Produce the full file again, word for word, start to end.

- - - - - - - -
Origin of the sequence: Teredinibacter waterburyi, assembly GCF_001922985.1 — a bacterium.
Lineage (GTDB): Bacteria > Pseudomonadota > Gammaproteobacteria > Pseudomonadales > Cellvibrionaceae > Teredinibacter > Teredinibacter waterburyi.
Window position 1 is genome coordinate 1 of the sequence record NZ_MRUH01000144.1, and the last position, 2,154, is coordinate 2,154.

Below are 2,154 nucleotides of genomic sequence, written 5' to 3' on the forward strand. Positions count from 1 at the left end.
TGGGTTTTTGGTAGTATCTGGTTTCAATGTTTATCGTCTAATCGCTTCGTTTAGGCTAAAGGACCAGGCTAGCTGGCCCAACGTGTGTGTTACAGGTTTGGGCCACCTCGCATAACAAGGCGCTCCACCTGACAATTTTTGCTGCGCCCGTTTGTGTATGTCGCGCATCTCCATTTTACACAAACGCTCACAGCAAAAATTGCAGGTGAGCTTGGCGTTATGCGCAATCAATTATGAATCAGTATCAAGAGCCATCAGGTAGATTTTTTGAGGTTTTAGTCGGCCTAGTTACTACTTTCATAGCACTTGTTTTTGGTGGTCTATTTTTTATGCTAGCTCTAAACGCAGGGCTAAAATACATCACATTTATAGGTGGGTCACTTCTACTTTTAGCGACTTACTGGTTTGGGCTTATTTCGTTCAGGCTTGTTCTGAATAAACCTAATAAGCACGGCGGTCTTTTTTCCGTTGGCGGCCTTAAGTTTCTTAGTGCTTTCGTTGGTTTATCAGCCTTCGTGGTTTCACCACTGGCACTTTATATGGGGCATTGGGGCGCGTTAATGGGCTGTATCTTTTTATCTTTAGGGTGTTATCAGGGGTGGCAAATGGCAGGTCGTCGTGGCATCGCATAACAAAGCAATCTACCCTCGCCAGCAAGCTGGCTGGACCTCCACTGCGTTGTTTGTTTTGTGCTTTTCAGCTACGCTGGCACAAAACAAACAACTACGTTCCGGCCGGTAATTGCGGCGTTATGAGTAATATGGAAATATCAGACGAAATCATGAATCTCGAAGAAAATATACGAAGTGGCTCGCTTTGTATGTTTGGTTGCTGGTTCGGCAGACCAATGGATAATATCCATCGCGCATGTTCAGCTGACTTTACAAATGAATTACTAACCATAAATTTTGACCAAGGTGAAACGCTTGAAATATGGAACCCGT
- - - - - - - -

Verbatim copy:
Origin of the sequence: Teredinibacter waterburyi, assembly GCF_001922985.1 — a bacterium.
Lineage (GTDB): Bacteria > Pseudomonadota > Gammaproteobacteria > Pseudomonadales > Cellvibrionaceae > Teredinibacter > Teredinibacter waterburyi.
Window position 1 is genome coordinate 1 of the sequence record NZ_MRUH01000144.1, and the last position, 2,154, is coordinate 2,154.

Below are 2,154 nucleotides of genomic sequence, written 5' to 3' on the forward strand. Positions count from 1 at the left end.
TGGGTTTTTGGTAGTATCTGGTTTCAATGTTTATCGTCTAATCGCTTCGTTTAGGCTAAAGGACCAGGCTAGCTGGCCCAACGTGTGTGTTACAGGTTTGGGCCACCTCGCATAACAAGGCGCTCCACCTGACAATTTTTGCTGCGCCCGTTTGTGTATGTCGCGCATCTCCATTTTACACAAACGCTCACAGCAAAAATTGCAGGTGAGCTTGGCGTTATGCGCAATCAATTATGAATCAGTATCAAGAGCCATCAGGTAGATTTTTTGAGGTTTTAGTCGGCCTAGTTACTACTTTCATAGCACTTGTTTTTGGTGGTCTATTTTTTATGCTAGCTCTAAACGCAGGGCTAAAATACATCACATTTATAGGTGGGTCACTTCTACTTTTAGCGACTTACTGGTTTGGGCTTATTTCGTTCAGGCTTGTTCTGAATAAACCTAATAAGCACGGCGGTCTTTTTTCCGTTGGCGGCCTTAAGTTTCTTAGTGCTTTCGTTGGTTTATCAGCCTTCGTGGTTTCACCACTGGCACTTTATATGGGGCATTGGGGCGCGTTAATGGGCTGTATCTTTTTATCTTTAGGGTGTTATCAGGGGTGGCAAATGGCAGGTCGTCGTGGCATCGCATAACAAAGCAATCTACCCTCGCCAGCAAGCTGGCTGGACCTCCACTGCGTTGTTTGTTTTGTGCTTTTCAGCTACGCTGGCACAAAACAAACAACTACGTTCCGGCCGGTAATTGCGGCGTTATGAGTAATATGGAAATATCAGACGAAATCATGAATCTCGAAGAAAATATACGAAGTGGCTCGCTTTGTATGTTTGGTTGCTGGTTCGGCAGACCAATGGATAATATCCATCGCGCATGTTCAGCTGACTTTACAAATGAATTACTAACCATAAATTTTGACCAAGGTGAAACGCTTGAAATATGGAACCCGT